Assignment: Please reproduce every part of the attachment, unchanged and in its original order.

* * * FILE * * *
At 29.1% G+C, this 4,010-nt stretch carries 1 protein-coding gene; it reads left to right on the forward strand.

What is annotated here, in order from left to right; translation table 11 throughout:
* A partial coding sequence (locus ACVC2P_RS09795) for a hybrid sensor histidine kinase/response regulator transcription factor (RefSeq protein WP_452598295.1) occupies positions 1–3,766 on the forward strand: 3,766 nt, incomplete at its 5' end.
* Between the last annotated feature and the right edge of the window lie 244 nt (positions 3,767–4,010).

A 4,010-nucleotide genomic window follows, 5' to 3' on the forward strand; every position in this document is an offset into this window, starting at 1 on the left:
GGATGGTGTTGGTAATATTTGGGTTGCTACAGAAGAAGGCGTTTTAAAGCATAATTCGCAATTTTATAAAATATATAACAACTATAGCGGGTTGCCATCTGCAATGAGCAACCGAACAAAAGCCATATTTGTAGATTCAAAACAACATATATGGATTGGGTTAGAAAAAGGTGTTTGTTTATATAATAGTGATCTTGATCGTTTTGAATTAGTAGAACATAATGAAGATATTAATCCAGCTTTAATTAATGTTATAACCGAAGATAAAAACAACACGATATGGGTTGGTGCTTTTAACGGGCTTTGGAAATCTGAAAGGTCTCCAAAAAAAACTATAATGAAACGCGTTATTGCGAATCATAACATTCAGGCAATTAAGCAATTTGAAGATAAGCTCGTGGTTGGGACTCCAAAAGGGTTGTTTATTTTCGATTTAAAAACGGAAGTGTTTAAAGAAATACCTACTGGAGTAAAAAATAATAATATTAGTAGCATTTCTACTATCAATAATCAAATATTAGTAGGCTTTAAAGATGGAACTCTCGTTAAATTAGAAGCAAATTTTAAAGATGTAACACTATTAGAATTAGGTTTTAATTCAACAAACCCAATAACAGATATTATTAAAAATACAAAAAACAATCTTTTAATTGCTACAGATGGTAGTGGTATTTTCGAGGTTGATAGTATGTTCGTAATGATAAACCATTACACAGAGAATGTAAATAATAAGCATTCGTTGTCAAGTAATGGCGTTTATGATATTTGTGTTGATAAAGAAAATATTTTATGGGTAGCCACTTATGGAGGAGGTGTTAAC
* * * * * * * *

At 29.1% G+C, this 4,010-nt stretch carries 1 protein-coding gene; it reads left to right on the forward strand.

What is annotated here, in order from left to right; translation table 11 throughout:
* A partial coding sequence (locus ACVC2P_RS09795) for a hybrid sensor histidine kinase/response regulator transcription factor (RefSeq protein WP_452598295.1) occupies positions 1–3,766 on the forward strand: 3,766 nt, incomplete at its 5' end.
* Between the last annotated feature and the right edge of the window lie 244 nt (positions 3,767–4,010).

A 4,010-nucleotide genomic window follows, 5' to 3' on the forward strand; every position in this document is an offset into this window, starting at 1 on the left:
GGATGGTGTTGGTAATATTTGGGTTGCTACAGAAGAAGGCGTTTTAAAGCATAATTCGCAATTTTATAAAATATATAACAACTATAGCGGGTTGCCATCTGCAATGAGCAACCGAACAAAAGCCATATTTGTAGATTCAAAACAACATATATGGATTGGGTTAGAAAAAGGTGTTTGTTTATATAATAGTGATCTTGATCGTTTTGAATTAGTAGAACATAATGAAGATATTAATCCAGCTTTAATTAATGTTATAACCGAAGATAAAAACAACACGATATGGGTTGGTGCTTTTAACGGGCTTTGGAAATCTGAAAGGTCTCCAAAAAAAACTATAATGAAACGCGTTATTGCGAATCATAACATTCAGGCAATTAAGCAATTTGAAGATAAGCTCGTGGTTGGGACTCCAAAAGGGTTGTTTATTTTCGATTTAAAAACGGAAGTGTTTAAAGAAATACCTACTGGAGTAAAAAATAATAATATTAGTAGCATTTCTACTATCAATAATCAAATATTAGTAGGCTTTAAAGATGGAACTCTCGTTAAATTAGAAGCAAATTTTAAAGATGTAACACTATTAGAATTAGGTTTTAATTCAACAAACCCAATAACAGATATTATTAAAAATACAAAAAACAATCTTTTAATTGCTACAGATGGTAGTGGTATTTTCGAGGTTGATAGTATGTTCGTAATGATAAACCATTACACAGAGAATGTAAATAATAAGCATTCGTTGTCAAGTAATGGCGTTTATGATATTTGTGTTGATAAAGAAAATATTTTATGGGTAGCCACTTATGGAGGAGGTGTTAAC